Diospyros – (Greek) Dios – divine or godly, and pyrium, pear, so ‘divine pear’ referring to the tasty fruits of some species.
lycioides – like Lycium, a genus of the Salonaceae (Potato family), possibly referring to its form and shape of the leaves.
guerkei – honoring RLAM Gurke (1854-1911) a German botanist who was particularly interested in African Ebenaceae (Ebony family)
Common Names: Bushveld bluebush, star apple (Eng), bosveldbloubos (Afr), motloumana (Nso), umchafutane (Swa), letlhajwa (Tsw), muthala (Ven), and umnqandane (Zul)
SAF Number: 605.2
Size: 2 -4 m ( –7m) by 2 – 4 m
- Small pendulous flowers are clustered in in the leaf axils.
- Dioecious – male and female flowers are on separate trees.
Colour: Creamy white.
Flowering Months: Sep – Dec.
Fragrance: Sweetly scented.
- Simple leaves are ovate to oblanceolate, 2 – 5 by 1 – 2 cm, and alternate.
- The net-veins are sunken on upper surface, giving the leaf a quilted appearance.
- Dull grey-green.
Thorns: No thorns.
When red, the ripe berries of Diospyros lycioises subsp. guerkei are not just very showy, but also rather tasty to eat.
- Round to ovoid fruits (- 2cm) are hairy and green when young
- Become smooth, orange-brown, red or dark brown when ripe.
- The calyx remains attached to the fruit, curling back, away from the fruit.
- The flesh contains 1 to 6 seeds.
- Edible and sweet.
Bark: Quite smooth and grey.
In the Garden:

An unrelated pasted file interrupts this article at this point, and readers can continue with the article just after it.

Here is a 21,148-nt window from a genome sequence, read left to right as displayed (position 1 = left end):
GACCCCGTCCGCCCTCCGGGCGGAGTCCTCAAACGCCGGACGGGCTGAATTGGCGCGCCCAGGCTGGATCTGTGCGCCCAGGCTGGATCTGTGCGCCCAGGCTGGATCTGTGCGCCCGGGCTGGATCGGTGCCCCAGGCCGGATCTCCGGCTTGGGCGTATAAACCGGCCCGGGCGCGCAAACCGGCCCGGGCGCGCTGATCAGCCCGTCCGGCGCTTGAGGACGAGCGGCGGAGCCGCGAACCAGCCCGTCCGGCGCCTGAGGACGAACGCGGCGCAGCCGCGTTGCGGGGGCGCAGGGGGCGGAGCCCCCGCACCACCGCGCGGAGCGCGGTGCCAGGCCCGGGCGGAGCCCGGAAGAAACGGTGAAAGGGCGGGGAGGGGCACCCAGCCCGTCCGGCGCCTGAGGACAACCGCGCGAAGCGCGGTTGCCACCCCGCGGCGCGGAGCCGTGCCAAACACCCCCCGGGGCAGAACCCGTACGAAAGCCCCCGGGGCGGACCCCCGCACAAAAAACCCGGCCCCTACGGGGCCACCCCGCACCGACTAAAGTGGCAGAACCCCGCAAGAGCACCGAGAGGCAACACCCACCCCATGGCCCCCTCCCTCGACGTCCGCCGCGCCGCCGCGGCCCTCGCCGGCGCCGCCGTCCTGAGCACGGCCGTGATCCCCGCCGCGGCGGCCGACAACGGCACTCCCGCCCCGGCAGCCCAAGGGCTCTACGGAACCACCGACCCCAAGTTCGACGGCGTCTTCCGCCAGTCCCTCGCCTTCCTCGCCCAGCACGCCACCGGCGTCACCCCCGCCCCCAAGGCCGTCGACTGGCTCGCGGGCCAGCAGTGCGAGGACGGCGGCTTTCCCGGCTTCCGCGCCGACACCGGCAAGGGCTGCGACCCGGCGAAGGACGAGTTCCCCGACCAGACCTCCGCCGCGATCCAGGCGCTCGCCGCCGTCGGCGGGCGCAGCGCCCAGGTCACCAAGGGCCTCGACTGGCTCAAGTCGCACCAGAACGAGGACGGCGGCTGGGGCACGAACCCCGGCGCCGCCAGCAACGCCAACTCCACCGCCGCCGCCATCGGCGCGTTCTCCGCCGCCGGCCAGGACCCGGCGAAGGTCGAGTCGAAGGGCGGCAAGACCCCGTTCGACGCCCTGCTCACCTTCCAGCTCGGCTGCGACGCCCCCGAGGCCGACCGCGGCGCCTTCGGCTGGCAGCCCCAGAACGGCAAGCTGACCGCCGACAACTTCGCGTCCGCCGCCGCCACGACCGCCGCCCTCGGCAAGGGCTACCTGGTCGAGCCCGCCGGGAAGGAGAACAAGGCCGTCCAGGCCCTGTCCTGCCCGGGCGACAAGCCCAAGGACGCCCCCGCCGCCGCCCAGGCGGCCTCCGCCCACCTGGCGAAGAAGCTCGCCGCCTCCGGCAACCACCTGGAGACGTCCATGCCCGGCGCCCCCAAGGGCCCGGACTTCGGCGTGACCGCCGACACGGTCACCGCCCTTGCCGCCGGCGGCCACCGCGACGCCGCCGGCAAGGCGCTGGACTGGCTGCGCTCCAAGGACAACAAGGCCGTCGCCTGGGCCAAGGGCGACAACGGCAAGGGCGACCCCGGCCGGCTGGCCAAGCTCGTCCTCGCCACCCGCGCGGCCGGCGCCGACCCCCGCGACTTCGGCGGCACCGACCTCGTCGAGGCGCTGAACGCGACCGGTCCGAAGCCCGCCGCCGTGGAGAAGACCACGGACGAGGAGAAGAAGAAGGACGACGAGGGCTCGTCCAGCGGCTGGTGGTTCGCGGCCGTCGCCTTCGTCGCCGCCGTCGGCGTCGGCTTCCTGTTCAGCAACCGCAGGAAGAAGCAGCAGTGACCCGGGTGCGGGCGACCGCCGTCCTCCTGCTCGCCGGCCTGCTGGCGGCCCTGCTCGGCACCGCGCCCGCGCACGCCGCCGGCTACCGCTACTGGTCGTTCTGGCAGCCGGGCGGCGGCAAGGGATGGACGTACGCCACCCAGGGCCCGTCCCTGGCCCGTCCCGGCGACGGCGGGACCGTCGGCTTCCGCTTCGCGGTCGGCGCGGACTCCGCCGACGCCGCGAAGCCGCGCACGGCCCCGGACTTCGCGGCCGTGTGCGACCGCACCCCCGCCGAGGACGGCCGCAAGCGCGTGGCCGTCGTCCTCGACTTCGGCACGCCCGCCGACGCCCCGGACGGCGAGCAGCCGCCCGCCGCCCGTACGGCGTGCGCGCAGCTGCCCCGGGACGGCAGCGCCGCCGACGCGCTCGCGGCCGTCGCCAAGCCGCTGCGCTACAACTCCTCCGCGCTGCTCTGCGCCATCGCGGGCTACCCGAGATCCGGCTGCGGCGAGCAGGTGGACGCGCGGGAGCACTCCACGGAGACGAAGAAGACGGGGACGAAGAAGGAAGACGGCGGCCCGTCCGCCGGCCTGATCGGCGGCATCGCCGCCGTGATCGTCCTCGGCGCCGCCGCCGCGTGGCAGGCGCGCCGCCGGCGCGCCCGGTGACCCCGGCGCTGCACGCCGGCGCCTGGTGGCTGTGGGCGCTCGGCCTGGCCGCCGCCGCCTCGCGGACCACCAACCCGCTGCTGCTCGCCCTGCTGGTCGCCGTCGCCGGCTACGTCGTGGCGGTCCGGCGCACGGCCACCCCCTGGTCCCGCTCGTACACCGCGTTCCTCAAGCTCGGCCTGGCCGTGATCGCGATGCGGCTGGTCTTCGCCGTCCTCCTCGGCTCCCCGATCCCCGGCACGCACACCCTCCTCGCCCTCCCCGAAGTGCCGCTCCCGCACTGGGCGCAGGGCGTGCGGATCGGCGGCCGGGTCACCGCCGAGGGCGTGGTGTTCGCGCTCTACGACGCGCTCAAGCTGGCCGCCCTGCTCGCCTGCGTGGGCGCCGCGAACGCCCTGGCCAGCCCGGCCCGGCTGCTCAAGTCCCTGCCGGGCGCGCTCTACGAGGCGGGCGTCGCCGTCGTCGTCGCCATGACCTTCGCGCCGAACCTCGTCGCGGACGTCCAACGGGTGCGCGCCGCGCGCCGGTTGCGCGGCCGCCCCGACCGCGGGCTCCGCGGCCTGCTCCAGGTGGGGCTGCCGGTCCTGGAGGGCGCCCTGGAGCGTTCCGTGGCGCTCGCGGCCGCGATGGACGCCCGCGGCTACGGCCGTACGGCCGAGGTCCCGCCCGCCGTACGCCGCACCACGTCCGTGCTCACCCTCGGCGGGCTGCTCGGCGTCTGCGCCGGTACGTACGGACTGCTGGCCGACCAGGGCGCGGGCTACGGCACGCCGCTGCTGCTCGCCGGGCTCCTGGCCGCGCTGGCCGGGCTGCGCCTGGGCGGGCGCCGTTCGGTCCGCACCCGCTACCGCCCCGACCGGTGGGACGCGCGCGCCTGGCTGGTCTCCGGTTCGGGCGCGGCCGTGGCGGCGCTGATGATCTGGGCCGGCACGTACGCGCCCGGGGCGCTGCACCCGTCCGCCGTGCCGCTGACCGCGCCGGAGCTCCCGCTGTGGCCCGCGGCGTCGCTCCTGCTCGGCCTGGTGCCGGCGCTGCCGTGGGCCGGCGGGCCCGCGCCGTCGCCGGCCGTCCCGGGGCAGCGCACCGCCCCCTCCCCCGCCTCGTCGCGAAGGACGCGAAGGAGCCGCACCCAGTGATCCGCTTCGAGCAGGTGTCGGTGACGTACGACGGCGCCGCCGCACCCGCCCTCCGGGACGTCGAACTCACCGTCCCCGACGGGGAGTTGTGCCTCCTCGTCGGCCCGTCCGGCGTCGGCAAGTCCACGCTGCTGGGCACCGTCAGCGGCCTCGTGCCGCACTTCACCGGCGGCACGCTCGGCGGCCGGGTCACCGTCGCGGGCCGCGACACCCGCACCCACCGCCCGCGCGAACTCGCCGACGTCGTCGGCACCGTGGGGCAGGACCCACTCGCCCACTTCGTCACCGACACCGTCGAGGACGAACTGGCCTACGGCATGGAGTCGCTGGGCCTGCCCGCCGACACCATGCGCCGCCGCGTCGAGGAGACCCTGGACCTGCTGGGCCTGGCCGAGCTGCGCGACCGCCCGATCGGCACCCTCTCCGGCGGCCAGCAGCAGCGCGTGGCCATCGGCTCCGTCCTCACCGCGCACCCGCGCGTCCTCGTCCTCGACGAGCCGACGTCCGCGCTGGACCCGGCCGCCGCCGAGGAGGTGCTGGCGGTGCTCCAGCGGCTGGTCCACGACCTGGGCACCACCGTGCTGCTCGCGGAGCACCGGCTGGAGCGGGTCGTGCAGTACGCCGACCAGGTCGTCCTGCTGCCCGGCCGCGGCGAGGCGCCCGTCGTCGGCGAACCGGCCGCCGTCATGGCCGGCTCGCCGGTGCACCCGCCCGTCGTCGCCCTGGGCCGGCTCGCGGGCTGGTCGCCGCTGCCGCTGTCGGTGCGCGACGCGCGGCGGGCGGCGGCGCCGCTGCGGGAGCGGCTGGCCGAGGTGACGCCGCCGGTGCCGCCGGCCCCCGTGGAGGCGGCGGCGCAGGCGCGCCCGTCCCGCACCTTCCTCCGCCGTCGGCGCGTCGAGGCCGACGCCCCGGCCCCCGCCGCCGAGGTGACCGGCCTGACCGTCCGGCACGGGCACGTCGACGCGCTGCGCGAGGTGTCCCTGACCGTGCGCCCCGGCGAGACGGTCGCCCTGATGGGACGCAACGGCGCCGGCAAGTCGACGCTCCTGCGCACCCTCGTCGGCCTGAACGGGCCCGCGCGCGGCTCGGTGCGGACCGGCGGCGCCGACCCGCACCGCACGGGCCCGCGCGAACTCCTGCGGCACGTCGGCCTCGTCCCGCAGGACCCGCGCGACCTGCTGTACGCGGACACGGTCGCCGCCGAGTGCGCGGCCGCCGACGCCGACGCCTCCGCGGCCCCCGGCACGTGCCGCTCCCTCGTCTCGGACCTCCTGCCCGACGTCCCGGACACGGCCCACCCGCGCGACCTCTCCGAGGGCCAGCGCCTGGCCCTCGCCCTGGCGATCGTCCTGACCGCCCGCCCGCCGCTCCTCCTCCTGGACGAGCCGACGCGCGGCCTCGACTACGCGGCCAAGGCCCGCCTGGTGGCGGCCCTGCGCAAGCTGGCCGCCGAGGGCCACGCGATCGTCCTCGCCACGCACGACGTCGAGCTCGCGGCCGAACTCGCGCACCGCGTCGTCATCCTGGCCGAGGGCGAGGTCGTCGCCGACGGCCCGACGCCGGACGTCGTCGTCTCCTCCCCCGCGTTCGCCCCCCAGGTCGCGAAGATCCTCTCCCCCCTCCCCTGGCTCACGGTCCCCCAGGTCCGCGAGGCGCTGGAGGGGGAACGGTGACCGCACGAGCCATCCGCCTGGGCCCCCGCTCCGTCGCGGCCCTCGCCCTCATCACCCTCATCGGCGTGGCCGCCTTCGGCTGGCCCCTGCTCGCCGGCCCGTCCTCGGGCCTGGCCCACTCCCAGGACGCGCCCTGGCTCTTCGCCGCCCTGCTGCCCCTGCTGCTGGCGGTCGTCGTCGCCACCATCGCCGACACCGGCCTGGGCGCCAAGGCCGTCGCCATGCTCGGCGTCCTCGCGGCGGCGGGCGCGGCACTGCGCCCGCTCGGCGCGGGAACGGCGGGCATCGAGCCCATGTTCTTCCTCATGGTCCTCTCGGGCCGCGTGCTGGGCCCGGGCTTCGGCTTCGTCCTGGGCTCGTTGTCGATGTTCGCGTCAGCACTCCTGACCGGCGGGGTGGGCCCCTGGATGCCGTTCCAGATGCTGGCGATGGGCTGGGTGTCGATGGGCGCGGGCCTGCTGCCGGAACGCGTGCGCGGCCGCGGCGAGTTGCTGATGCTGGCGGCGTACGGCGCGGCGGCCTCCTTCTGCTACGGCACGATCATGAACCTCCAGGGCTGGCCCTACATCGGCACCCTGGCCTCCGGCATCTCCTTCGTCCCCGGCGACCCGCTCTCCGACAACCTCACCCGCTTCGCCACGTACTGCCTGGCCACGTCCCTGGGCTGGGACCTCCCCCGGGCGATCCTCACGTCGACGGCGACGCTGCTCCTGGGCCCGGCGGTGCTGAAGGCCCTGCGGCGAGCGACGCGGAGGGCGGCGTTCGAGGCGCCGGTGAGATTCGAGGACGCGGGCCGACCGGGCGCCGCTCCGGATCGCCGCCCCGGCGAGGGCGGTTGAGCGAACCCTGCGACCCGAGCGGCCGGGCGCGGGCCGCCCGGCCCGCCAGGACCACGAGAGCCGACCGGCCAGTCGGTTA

- Can be pruned up into shapely small trees.
- Particularly attractive plants when in fruit.
- Because it is drought and in the garden cold resistant, it is a good choice for gardens on the Highveld.
- Good wildlife friendly plants, attracting insects, butterflies and birds.
- May be used to good effect for screening and informal hedging.
- Good as container plants.
- Ideal bonsai subjects.
Soil Needs: Will grow in most soil types
- A low maintenance garden shrub or small tree.
- Fast growing while young, feed and nourish for best results
- Prune to create your required shape.
Water Requirements: Drought hardy, but will grow quicker with regular watering.
Light Requirements: Full sun or light shade.
Roots: The roots are not aggressive.
- The fruit are eaten by many different bird species.
- Used by insectivorous birds for foraging and gleaning.
- Provide good nesting sites for smaller birds like Prinias and Cisticolus.
Insects and Butterflies:
- The larval host to the Mooi River Opal which does not occur in Gauteng.
- Many insects and adult butterflies visit the flowers for nectar.
- 26 moth species are linked to Diospyros lycioides.
Poisonous: Not poisonous.
Notes of interest:
- Roots and twigs are used to make tooth brushes.
- A yellowish-brown dye is extracted from the roots.
- Leaves are browsed by various game species.
- The tasty fruit is eaten by humans, monkeys, jackals, dassies and many different birds.
- The fruit does have a laxative effect, so do not eat too many at a time.
- Found in the extreme south eastern Bot, NW, G, M, L, Swa and KZN.
- Endemic to southern Africa.
- Grasslands and savanna-bushveld.
- Favours rocky, particularly quartzite, outcrops.
© Malcolm Dee Hepplewhite & Witkoppen Wildflower Nursery, (Text and Photographs) 2011 & 2018.